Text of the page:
What is 'Negative Amortization'
Negative amortization is an increase in the principal balance of a loan caused by a failure to make payments that cover the interest due. The remaining amount of interest owed is added to the loan's principal. For example, if the periodic interest payment on a loan is $500 and a $400 payment is allowed contractually, $100 is added to the loan's principal balance.
BREAKING DOWN 'Negative Amortization'
Negative amortization is a feature of some types of mortgages. Adjustable-rate mortgages that incorporate negative amortization are typically known as payment option ARMs. These mortgages give borrowers options that include paying all of the principal and interest, paying only the interest and paying only some of the interest.
Graduated payment mortgages also incorporate negative amortization. GPMs are fixed-rate mortgages that start with a payment level that fails to cover the full interest portion of the loan. So for the first few years, the interest that is not covered is added to the principal. Later payments cover all the interest as well as the larger principal amount.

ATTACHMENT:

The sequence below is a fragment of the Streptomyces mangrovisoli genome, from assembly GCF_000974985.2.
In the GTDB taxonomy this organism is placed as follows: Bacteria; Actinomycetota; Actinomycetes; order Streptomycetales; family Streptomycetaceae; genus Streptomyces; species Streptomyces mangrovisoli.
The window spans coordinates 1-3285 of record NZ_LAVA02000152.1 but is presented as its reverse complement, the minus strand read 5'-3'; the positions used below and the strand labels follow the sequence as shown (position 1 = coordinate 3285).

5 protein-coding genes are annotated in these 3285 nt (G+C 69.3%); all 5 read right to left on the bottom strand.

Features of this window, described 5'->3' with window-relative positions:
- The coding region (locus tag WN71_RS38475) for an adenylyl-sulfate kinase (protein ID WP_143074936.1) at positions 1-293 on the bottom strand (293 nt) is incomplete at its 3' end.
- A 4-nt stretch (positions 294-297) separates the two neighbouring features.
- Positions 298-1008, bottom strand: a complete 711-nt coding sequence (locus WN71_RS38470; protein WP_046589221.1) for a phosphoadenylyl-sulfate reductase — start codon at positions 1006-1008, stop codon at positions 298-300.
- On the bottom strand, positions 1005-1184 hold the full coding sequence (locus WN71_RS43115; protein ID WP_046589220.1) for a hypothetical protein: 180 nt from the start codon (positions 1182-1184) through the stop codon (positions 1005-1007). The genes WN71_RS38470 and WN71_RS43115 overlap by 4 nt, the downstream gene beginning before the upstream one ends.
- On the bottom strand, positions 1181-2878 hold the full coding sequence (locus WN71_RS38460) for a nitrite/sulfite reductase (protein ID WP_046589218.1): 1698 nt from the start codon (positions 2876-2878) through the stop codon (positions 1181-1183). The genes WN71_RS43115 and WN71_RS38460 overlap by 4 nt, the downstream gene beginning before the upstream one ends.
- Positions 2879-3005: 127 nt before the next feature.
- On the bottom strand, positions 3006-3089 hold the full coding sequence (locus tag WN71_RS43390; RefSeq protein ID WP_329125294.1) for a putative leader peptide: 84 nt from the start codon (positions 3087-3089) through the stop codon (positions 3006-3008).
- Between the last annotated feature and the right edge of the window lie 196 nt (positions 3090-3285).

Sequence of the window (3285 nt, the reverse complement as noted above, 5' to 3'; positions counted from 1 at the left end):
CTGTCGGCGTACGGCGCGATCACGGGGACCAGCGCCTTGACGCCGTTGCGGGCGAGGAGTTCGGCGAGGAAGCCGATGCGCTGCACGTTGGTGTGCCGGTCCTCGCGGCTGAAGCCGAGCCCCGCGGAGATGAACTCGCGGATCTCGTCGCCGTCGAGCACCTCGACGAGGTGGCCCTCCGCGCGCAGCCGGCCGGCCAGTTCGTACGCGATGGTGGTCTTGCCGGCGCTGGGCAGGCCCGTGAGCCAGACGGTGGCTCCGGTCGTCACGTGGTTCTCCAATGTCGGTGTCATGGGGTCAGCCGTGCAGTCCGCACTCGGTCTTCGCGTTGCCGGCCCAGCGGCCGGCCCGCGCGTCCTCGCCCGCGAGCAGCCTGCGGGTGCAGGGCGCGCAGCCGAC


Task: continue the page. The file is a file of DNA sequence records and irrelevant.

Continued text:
While these mortgages can offer borrowers a low monthly payment for a short time, the payments must increase substantially at some point. Payment option ARMs have scheduled payment increases, but the amount of the increase is unknown and depends on market interest rates. As a result, payment option ARMs carry a great deal of payment shock risk. On a GPM, the date or dates when payments increase and how much they will increase are known ahead of time.